“Our ancient old growth is being taken down faster than ever,” said one protest participant. “There is no room to lose any more. We are losing our biodiversity … but we aren’t going to stop. Some of us are determined to save the future for all of us.”*
So far, since it was winter, the logging company has not challenged the blockade. But now it is spring. They are ready to roll.
On March 5th, Teal Jones went to court seeking an injunction which would allow the arrest and removal of the protectors. The judge adjourned the hearing, granting the tree defenders three weeks to assemble their defense, “in the interests of justice.” This, and the fact the judge is a woman, gives me some hope the defenders will at least be heard. I say “at least” because there is no winning against corporations in a capitalistic system. But we have to try.
It is insane that we are removing, like mad surgeons, the very last of the lungs of the planet. We need the big trees standing. More carbon is sequestered by a 500 year old tree than a whole acre of seedlings. Our grandkids will be waiting decades for newly-planted carbon-breathers to grow. The greed and denial in a system whose bottom line is always money is already being felt in storms, wildfires, floods, melting poles and warming temperatures on land and sea. My Irish fatalism is clicking in when I look ahead five years, ten years. Years our grandchildren will be living through.
I hope others will come to stand with the tree defenders at Fairy Creek, as they did in Clayoquot Sound in 1993. The issue is even more urgent now. Elders from the Pacheedaht territory have been to the camp and have spoken at rallies before the legislature in Victoria about the need to protect the forest.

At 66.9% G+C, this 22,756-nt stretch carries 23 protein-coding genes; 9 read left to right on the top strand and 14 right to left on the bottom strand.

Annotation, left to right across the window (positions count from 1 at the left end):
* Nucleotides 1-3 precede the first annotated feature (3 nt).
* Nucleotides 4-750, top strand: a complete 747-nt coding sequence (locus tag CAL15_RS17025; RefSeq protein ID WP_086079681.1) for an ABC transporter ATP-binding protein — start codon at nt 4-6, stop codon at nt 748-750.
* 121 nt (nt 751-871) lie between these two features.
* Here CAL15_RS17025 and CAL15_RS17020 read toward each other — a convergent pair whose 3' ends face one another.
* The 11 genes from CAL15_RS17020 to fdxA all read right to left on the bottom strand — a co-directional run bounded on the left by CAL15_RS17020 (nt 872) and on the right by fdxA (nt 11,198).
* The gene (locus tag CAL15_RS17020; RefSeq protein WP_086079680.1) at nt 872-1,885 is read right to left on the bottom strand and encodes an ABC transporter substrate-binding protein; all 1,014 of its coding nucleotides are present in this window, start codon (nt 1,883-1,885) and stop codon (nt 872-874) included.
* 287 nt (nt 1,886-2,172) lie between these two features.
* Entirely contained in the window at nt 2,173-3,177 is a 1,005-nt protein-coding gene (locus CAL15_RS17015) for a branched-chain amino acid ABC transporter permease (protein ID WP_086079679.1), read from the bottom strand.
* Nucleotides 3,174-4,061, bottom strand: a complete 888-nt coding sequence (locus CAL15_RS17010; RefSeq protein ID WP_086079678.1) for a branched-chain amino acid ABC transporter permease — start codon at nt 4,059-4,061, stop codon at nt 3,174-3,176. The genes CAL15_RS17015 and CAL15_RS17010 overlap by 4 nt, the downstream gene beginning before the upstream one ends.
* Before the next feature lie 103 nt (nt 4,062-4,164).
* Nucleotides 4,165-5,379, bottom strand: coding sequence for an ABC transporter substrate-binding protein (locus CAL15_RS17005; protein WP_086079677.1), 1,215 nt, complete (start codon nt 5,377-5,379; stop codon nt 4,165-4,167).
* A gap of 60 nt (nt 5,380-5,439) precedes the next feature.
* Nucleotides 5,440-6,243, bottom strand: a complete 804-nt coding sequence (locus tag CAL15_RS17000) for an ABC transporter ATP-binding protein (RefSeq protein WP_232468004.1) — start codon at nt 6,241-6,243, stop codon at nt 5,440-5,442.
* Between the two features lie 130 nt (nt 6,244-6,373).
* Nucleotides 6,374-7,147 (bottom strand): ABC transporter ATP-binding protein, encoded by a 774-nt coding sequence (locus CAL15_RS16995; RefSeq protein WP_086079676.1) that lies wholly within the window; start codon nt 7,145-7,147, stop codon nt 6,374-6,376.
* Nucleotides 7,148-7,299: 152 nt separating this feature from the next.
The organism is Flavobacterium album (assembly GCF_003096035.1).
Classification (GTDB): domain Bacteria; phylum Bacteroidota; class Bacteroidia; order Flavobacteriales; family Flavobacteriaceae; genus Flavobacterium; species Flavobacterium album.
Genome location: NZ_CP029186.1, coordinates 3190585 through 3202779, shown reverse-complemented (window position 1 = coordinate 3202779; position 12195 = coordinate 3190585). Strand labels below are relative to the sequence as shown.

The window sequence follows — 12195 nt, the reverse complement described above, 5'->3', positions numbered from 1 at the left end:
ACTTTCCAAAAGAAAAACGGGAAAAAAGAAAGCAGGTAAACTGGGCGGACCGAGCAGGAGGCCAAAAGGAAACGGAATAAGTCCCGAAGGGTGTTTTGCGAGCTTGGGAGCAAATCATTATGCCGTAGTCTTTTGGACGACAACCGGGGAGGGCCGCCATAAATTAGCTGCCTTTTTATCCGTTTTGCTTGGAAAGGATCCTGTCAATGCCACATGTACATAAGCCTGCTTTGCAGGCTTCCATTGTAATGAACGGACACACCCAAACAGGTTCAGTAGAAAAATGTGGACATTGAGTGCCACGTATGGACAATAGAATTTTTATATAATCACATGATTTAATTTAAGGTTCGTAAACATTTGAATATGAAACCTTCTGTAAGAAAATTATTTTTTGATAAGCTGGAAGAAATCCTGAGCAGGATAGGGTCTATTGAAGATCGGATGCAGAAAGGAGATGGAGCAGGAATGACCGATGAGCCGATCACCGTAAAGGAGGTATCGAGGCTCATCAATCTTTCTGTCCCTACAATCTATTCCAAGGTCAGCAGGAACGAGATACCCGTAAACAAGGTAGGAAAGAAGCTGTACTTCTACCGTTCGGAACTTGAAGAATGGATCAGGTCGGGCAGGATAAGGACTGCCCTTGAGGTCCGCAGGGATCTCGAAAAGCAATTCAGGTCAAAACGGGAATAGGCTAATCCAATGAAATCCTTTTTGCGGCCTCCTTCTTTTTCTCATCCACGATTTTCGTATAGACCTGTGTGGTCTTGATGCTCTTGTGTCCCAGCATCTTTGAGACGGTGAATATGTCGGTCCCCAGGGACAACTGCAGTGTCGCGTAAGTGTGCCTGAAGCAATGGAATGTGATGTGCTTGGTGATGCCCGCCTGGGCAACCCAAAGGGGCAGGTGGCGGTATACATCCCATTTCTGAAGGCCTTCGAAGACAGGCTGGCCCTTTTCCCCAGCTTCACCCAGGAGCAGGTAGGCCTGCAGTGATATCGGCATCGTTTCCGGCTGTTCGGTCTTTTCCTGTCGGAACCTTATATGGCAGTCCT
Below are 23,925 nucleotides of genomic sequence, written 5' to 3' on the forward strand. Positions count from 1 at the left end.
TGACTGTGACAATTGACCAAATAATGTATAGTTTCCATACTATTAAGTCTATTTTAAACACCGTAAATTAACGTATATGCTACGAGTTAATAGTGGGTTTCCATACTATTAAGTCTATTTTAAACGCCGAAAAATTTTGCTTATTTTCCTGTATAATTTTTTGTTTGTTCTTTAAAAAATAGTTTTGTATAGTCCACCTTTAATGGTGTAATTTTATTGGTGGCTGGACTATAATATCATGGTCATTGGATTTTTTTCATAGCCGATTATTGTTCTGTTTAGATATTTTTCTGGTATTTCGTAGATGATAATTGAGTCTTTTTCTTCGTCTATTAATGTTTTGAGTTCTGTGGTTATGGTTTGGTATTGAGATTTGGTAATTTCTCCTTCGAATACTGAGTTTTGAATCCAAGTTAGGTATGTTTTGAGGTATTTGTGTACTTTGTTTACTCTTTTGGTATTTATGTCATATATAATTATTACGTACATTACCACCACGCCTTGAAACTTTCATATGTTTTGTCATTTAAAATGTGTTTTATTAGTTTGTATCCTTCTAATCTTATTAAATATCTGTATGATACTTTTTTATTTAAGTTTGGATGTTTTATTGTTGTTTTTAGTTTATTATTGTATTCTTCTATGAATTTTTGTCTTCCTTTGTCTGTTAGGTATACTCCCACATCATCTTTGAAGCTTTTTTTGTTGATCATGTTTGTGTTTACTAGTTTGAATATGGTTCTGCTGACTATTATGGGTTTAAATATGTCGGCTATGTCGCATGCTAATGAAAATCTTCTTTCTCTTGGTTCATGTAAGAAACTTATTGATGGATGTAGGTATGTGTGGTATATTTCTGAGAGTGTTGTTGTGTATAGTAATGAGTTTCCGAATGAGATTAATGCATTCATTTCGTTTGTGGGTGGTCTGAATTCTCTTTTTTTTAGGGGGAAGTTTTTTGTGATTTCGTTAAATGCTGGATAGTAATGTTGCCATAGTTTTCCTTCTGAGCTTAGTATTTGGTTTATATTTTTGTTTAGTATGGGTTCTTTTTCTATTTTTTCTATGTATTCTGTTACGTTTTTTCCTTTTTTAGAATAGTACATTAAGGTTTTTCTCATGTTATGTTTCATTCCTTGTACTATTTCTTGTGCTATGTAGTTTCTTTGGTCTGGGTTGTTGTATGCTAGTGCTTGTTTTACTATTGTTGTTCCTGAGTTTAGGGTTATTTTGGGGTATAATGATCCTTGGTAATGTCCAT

Personally, I wish all of the remaining old growth on the Island, the scarcity left by our colonial ravishing of the land, could be given to First Nations to manage – they, who lived in harmony with the land for ten thousand years, who observe strict protocols about use of resources in a manner sustainable to the seventh generation. What must it be like for them to observe our wanton ways, our sense of privilege and entitlement, and the devastating impact we have had on their ancient culture, on the wild world and its human and non-human beings?
Will Fairy Creek, one of the last of the old growth forests still alive, be the next magical grove to fall to the voracious, insatiable maw of industry? Not if the tree defenders have anything to say about it. Stay tuned.
For this week’s challenge, write a poem about the trees in your part of the world. Has forest loss impacted the area where you live? How has it affected human and non-human life? Contemplate the direct connection between forest loss and the accelerating climate crisis. Have you felt those effects yet? Do you have any old growth left? Paint us a picture of your particular landscape as it relates to trees.